1966 letter sheds light on origins of National Pledge

The third draft of the National Pledge went through another round of revisions by the Education Ministry and then Prime Minister Lee Kuan Yew before it was approved by the Cabinet in August 1966.
The third draft of the National Pledge went through another round of revisions by the Education Ministry and then Prime Minister Lee Kuan Yew before it was approved by the Cabinet in August 1966.PHOTO: FACEBOOK/K. SHANMUGAM

Third draft has same core message as final version, but some variation in phrasing

The National Pledge is recited in schools every day, but not all Singaporeans may know how it came about.

A Facebook post which shed some light on it has been widely shared and discussed since Home Affairs and Law Minister K. Shanmugam put it up on National Day.

As of last night, it had garnered more than 1,200 reactions and more than 360 shares.

Mr Shanmugam posted a photograph of a letter that Mr S. Rajaratnam, then Foreign Minister, had written to Mr Ong Pang Boon, then Minister for Education.

In a post accompanying this piece of history, Mr Shanmugam wrote: "An old letter between two of our founding fathers: Mr S. Rajaratnam to Mr Ong Pang Boon, suggesting text for our pledge."

In the letter, dated Feb 18, 1966, Mr Rajaratnam wrote: "Sorry for the delay in replying to your letter of 2nd February, 1966. Herewith my suggestion for the pledge for your Flag Raising Ceremony."

APPRECIATING DIFFERENCES

I also hope that we are not merely tolerating each other but we recognise that we come from different groups, each bringing strengths to the whole and we will forge ahead together regardless of race, language or religion.

MR MELVIN SIM, responding to Facebook user Christie Anna Blu, who commented that it felt more like Singaporeans today were "tolerating differences" than forgetting them.

The suggested text read: "We, as citizens of Singapore, pledge ourselves to forget differences of race, language and religion and become one united people; to build a democratic society where justice and equality will prevail and where we will seek happiness and progress by helping one another."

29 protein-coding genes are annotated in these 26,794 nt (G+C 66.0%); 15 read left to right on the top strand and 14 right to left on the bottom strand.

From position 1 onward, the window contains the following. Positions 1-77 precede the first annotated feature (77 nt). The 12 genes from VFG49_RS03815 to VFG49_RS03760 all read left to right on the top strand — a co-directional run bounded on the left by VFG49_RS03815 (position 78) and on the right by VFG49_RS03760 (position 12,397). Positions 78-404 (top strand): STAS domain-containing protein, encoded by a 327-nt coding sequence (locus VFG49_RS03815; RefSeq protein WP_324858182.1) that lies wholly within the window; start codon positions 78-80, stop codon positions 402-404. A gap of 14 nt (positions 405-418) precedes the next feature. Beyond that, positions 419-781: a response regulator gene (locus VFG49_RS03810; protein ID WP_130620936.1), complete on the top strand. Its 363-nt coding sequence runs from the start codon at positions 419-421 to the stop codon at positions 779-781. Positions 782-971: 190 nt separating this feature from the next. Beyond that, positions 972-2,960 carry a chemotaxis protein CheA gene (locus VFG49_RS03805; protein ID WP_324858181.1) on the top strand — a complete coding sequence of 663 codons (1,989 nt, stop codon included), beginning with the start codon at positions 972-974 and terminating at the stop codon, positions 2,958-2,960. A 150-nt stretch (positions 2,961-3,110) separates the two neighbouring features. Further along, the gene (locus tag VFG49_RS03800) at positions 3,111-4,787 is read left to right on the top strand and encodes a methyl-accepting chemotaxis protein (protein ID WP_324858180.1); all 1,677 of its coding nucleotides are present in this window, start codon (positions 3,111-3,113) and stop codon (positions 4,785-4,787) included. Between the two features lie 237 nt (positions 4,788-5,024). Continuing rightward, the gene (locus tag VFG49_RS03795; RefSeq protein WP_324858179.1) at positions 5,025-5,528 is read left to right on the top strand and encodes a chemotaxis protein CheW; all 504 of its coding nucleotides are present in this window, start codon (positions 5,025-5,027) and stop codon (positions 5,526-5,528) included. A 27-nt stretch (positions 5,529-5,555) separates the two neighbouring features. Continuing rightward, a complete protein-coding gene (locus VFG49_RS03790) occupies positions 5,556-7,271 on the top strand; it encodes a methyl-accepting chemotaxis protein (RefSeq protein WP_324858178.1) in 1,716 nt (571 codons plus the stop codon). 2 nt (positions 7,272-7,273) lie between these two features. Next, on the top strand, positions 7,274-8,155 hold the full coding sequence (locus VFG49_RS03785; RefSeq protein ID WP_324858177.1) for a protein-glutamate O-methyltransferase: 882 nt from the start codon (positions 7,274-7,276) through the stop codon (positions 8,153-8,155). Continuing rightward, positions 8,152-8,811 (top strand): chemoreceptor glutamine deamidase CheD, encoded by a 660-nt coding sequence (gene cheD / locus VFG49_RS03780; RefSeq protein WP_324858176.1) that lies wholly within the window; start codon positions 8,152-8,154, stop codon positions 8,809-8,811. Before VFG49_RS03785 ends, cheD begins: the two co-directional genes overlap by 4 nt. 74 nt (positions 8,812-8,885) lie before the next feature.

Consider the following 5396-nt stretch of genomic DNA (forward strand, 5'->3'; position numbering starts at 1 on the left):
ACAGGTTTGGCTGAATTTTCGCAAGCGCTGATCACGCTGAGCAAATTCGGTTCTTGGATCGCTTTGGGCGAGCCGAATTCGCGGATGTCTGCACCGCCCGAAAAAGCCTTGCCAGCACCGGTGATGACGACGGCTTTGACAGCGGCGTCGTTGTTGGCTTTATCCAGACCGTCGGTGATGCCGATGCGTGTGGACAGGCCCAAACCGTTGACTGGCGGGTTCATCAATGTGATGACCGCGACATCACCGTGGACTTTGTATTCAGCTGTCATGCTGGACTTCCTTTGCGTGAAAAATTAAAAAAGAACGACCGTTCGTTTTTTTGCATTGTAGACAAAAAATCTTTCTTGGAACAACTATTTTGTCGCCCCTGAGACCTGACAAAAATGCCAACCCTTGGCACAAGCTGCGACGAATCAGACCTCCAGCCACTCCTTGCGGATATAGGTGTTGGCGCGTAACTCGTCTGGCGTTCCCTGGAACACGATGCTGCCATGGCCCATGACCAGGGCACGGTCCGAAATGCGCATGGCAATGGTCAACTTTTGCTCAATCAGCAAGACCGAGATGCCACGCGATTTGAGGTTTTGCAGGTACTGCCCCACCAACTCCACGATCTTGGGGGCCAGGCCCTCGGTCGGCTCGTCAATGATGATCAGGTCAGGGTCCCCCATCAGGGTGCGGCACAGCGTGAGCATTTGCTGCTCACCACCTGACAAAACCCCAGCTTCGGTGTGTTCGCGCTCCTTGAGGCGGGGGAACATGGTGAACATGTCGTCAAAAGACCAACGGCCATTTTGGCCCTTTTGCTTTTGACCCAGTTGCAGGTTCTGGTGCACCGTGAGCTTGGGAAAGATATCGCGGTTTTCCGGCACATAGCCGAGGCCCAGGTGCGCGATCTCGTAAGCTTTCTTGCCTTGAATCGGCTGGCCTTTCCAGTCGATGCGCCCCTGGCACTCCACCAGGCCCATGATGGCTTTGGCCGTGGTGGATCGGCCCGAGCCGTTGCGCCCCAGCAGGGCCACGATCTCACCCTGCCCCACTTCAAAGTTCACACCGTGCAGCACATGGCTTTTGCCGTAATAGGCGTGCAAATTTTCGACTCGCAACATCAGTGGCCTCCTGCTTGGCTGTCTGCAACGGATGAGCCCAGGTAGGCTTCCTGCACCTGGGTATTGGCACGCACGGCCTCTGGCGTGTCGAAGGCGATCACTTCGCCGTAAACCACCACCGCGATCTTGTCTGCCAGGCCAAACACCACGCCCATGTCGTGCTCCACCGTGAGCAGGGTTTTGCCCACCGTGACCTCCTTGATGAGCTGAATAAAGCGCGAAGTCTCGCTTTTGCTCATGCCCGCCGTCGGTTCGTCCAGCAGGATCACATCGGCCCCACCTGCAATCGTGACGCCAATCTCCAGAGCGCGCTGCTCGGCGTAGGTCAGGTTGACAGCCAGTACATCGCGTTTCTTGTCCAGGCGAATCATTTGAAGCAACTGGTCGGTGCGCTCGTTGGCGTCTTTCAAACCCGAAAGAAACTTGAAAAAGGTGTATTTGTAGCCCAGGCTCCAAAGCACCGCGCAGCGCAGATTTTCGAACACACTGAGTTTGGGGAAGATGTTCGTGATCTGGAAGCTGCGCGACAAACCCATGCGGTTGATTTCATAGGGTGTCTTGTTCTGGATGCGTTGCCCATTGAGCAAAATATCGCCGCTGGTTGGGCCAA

While the core message of a democratic society united despite racial or religious differences remains the same, there are slight variations from the final version of the Pledge.

For example, Mr Rajaratnam's version had it as "forget differences of race, language and religion", while the final version reads "regardless of race, language or religion".

The letter sparked a discussion in the comments section of Mr Shanmugam's Facebook post.

Facebook user Christie Anna Blu preferred the "forget differences of race" phrasing.

She said: "Today, it feels more like tolerate differences."

In response, user Melvin Sim said he thought it would be impossible to forget differences.

"I also hope that we are not merely tolerating each other but we recognise that we come from different groups, each bringing strengths to the whole and we will forge ahead together regardless of race, language or religion," he added.

Another user, Swee Keow Koh, wrote: "Thank you for sharing this letter, sir. It is another reminder of the tireless work our pioneer leaders were doing to make SG what it is today."

The Pledge was first mooted in October 1965 as an idea to inculcate patriotism, just months after Singapore's separation from Malaysia.

The first two versions of the Pledge were drafted by Mr Philip Liau, adviser on textbooks and syllabuses, and Mr George Thomson, director of the Political Study Centre, respectively.

Mr Ong submitted these drafts on Feb 2, 1966, to Mr Rajaratnam, who then responded with the third version, which Mr Shanmugam shared on Facebook.

This version then went through another round of revisions by the Education Ministry as well as then Prime Minister Lee Kuan Yew before being approved in August that year by the Cabinet.

It was recited on Aug 24 the same year by about 500,000 students in Singapore before the national flag.

A version of this article appeared in the print edition of The Straits Times on August 11, 2018, with the headline '1966 letter sheds light on origins of National Pledge'. Print Edition | Subscribe